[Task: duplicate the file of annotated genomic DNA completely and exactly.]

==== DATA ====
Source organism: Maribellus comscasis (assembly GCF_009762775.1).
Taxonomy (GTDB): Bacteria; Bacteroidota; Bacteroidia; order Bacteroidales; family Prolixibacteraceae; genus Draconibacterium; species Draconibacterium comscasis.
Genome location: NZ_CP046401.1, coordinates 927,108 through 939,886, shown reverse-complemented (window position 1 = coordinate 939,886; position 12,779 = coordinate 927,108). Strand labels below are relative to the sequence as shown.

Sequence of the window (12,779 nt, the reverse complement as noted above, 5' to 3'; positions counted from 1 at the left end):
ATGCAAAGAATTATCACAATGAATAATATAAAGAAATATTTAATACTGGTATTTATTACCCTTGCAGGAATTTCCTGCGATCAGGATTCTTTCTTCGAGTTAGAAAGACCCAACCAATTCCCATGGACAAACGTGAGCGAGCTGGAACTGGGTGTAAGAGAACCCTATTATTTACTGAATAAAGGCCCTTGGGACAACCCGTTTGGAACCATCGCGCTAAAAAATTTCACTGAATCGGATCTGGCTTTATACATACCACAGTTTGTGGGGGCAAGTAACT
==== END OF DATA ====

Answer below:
Source organism: Maribellus comscasis (assembly GCF_009762775.1).
Taxonomy (GTDB): Bacteria; Bacteroidota; Bacteroidia; order Bacteroidales; family Prolixibacteraceae; genus Draconibacterium; species Draconibacterium comscasis.
Genome location: NZ_CP046401.1, coordinates 927,108 through 939,886, shown reverse-complemented (window position 1 = coordinate 939,886; position 12,779 = coordinate 927,108). Strand labels below are relative to the sequence as shown.

Sequence of the window (12,779 nt, the reverse complement as noted above, 5' to 3'; positions counted from 1 at the left end):
ATGCAAAGAATTATCACAATGAATAATATAAAGAAATATTTAATACTGGTATTTATTACCCTTGCAGGAATTTCCTGCGATCAGGATTCTTTCTTCGAGTTAGAAAGACCCAACCAATTCCCATGGACAAACGTGAGCGAGCTGGAACTGGGTGTAAGAGAACCCTATTATTTACTGAATAAAGGCCCTTGGGACAACCCGTTTGGAACCATCGCGCTAAAAAATTTCACTGAATCGGATCTGGCTTTATACATACCACAGTTTGTGGGGGCAAGTAACT